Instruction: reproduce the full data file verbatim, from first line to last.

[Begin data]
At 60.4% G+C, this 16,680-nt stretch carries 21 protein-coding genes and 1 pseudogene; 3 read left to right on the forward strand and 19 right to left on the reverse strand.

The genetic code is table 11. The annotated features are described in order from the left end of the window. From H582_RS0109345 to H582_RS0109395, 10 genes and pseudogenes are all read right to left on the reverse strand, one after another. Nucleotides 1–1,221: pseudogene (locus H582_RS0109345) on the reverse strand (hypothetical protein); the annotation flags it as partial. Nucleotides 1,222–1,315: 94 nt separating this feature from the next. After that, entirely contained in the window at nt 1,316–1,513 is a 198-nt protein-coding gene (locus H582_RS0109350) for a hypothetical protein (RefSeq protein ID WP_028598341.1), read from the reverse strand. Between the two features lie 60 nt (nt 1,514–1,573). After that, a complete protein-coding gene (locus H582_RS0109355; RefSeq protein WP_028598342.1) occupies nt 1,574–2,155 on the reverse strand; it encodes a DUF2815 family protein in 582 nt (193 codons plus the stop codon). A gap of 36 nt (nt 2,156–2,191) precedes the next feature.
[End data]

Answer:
At 60.4% G+C, this 16,680-nt stretch carries 21 protein-coding genes and 1 pseudogene; 3 read left to right on the forward strand and 19 right to left on the reverse strand.

The genetic code is table 11. The annotated features are described in order from the left end of the window. From H582_RS0109345 to H582_RS0109395, 10 genes and pseudogenes are all read right to left on the reverse strand, one after another. Nucleotides 1–1,221: pseudogene (locus H582_RS0109345) on the reverse strand (hypothetical protein); the annotation flags it as partial. Nucleotides 1,222–1,315: 94 nt separating this feature from the next. After that, entirely contained in the window at nt 1,316–1,513 is a 198-nt protein-coding gene (locus H582_RS0109350) for a hypothetical protein (RefSeq protein ID WP_028598341.1), read from the reverse strand. Between the two features lie 60 nt (nt 1,514–1,573). After that, a complete protein-coding gene (locus H582_RS0109355; RefSeq protein WP_028598342.1) occupies nt 1,574–2,155 on the reverse strand; it encodes a DUF2815 family protein in 582 nt (193 codons plus the stop codon). A gap of 36 nt (nt 2,156–2,191) precedes the next feature.